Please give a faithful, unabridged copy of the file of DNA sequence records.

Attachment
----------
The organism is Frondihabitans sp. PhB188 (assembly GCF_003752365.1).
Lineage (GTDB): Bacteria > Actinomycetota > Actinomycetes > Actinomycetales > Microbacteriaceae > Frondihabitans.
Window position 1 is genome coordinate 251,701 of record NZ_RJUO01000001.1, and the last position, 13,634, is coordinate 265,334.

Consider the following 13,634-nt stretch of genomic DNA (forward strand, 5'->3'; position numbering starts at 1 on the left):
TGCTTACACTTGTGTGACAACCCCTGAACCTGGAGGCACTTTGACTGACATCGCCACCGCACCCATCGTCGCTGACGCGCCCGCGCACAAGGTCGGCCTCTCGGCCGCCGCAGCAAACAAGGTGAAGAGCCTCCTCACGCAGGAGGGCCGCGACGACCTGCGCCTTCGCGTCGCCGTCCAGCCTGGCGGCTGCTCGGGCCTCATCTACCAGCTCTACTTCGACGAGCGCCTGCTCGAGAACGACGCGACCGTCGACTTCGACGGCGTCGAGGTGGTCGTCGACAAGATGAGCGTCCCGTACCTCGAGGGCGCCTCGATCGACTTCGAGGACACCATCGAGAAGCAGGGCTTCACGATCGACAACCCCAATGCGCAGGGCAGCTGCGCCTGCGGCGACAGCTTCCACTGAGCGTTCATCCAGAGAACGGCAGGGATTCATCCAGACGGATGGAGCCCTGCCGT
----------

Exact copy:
The organism is Frondihabitans sp. PhB188 (assembly GCF_003752365.1).
Lineage (GTDB): Bacteria > Actinomycetota > Actinomycetes > Actinomycetales > Microbacteriaceae > Frondihabitans.
Window position 1 is genome coordinate 251,701 of record NZ_RJUO01000001.1, and the last position, 13,634, is coordinate 265,334.

Consider the following 13,634-nt stretch of genomic DNA (forward strand, 5'->3'; position numbering starts at 1 on the left):
TGCTTACACTTGTGTGACAACCCCTGAACCTGGAGGCACTTTGACTGACATCGCCACCGCACCCATCGTCGCTGACGCGCCCGCGCACAAGGTCGGCCTCTCGGCCGCCGCAGCAAACAAGGTGAAGAGCCTCCTCACGCAGGAGGGCCGCGACGACCTGCGCCTTCGCGTCGCCGTCCAGCCTGGCGGCTGCTCGGGCCTCATCTACCAGCTCTACTTCGACGAGCGCCTGCTCGAGAACGACGCGACCGTCGACTTCGACGGCGTCGAGGTGGTCGTCGACAAGATGAGCGTCCCGTACCTCGAGGGCGCCTCGATCGACTTCGAGGACACCATCGAGAAGCAGGGCTTCACGATCGACAACCCCAATGCGCAGGGCAGCTGCGCCTGCGGCGACAGCTTCCACTGAGCGTTCATCCAGAGAACGGCAGGGATTCATCCAGACGGATGGAGCCCTGCCGT